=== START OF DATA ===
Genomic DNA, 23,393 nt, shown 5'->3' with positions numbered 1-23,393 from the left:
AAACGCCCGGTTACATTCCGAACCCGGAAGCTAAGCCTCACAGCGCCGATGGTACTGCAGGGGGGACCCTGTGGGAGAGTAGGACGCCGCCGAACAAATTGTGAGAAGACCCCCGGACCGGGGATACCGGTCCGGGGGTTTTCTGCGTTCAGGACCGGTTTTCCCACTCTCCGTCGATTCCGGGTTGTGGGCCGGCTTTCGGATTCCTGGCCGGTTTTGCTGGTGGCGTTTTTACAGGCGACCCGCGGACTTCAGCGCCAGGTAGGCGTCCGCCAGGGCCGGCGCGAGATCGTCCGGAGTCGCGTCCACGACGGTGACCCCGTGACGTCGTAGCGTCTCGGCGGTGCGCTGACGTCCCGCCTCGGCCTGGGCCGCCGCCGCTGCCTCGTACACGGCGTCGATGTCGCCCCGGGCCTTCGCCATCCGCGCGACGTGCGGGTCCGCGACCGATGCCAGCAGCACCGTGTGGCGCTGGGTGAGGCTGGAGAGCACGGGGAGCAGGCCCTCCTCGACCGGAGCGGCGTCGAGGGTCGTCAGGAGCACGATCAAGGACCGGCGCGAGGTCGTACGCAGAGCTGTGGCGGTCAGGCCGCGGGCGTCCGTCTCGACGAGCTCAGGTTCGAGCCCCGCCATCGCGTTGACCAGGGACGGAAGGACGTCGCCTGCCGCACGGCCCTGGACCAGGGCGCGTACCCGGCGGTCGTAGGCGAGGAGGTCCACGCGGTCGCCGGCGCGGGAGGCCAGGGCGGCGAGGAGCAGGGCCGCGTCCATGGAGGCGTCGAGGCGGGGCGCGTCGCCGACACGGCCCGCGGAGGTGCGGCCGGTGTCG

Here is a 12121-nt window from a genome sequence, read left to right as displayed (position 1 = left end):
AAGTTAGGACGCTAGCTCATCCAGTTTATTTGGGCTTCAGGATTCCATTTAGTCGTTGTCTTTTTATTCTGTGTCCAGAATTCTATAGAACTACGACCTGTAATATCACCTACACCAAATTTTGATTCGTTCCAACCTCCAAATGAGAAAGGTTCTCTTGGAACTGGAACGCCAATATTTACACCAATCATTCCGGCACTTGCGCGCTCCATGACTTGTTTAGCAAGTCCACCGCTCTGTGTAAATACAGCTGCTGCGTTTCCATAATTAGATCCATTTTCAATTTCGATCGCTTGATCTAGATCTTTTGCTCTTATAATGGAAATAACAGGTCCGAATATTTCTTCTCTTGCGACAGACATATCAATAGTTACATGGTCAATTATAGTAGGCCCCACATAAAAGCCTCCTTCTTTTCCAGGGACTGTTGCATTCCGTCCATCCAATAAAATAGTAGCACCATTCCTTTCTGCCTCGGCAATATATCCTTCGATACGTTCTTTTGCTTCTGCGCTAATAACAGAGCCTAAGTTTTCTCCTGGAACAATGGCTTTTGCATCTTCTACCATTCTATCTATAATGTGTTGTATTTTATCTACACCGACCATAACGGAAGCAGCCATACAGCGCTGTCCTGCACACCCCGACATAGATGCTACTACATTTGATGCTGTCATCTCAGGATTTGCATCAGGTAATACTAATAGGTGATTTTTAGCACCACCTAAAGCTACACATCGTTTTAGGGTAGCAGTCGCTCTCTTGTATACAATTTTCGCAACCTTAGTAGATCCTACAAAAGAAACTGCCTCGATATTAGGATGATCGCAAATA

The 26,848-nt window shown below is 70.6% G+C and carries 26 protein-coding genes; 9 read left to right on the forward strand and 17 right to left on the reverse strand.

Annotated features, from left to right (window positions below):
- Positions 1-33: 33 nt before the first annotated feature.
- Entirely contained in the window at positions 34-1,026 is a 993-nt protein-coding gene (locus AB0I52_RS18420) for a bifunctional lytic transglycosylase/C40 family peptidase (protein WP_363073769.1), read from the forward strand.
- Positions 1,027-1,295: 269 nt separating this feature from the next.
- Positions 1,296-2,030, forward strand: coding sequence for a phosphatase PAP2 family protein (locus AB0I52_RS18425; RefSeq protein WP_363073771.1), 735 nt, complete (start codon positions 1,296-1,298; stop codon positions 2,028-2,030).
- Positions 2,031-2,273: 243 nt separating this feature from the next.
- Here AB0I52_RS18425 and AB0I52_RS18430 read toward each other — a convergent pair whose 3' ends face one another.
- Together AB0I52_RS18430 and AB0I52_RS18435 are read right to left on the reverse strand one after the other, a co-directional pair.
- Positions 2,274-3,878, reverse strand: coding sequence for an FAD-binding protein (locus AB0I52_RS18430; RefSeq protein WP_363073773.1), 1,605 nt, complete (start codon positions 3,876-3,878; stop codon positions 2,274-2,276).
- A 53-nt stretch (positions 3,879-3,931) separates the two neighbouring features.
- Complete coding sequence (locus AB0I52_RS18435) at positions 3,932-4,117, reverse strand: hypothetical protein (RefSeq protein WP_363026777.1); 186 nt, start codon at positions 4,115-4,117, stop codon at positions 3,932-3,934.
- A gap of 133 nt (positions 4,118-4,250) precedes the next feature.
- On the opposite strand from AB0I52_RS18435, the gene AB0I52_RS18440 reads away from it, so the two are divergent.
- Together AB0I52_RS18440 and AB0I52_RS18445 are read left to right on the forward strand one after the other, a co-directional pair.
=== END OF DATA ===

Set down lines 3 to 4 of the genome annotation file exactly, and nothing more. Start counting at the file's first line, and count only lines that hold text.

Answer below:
Here is a 12121-nt window from a genome sequence, read left to right as displayed (position 1 = left end):
AAGTTAGGACGCTAGCTCATCCAGTTTATTTGGGCTTCAGGATTCCATTTAGTCGTTGTCTTTTTATTCTGTGTCCAGAATTCTATAGAACTACGACCTGTAATATCACCTACACCAAATTTTGATTCGTTCCAACCTCCAAATGAGAAAGGTTCTCTTGGAACTGGAACGCCAATATTTACACCAATCATTCCGGCACTTGCGCGCTCCATGACTTGTTTAGCAAGTCCACCGCTCTGTGTAAATACAGCTGCTGCGTTTCCATAATTAGATCCATTTTCAATTTCGATCGCTTGATCTAGATCTTTTGCTCTTATAATGGAAATAACAGGTCCGAATATTTCTTCTCTTGCGACAGACATATCAATAGTTACATGGTCAATTATAGTAGGCCCCACATAAAAGCCTCCTTCTTTTCCAGGGACTGTTGCATTCCGTCCATCCAATAAAATAGTAGCACCATTCCTTTCTGCCTCGGCAATATATCCTTCGATACGTTCTTTTGCTTCTGCGCTAATAACAGAGCCTAAGTTTTCTCCTGGAACAATGGCTTTTGCATCTTCTACCATTCTATCTATAATGTGTTGTATTTTATCTACACCGACCATAACGGAAGCAGCCATACAGCGCTGTCCTGCACACCCCGACATAGATGCTACTACATTTGATGCTGTCATCTCAGGATTTGCATCAGGTAATACTAATAGGTGATTTTTAGCACCACCTAAAGCTACACATCGTTTTAGGGTAGCAGTCGCTCTCTTGTATACAATTTTCGCAACCTTAGTAGATCCTACAAAAGAAACTGCCTCGATATTAGGATGATCGCAAATA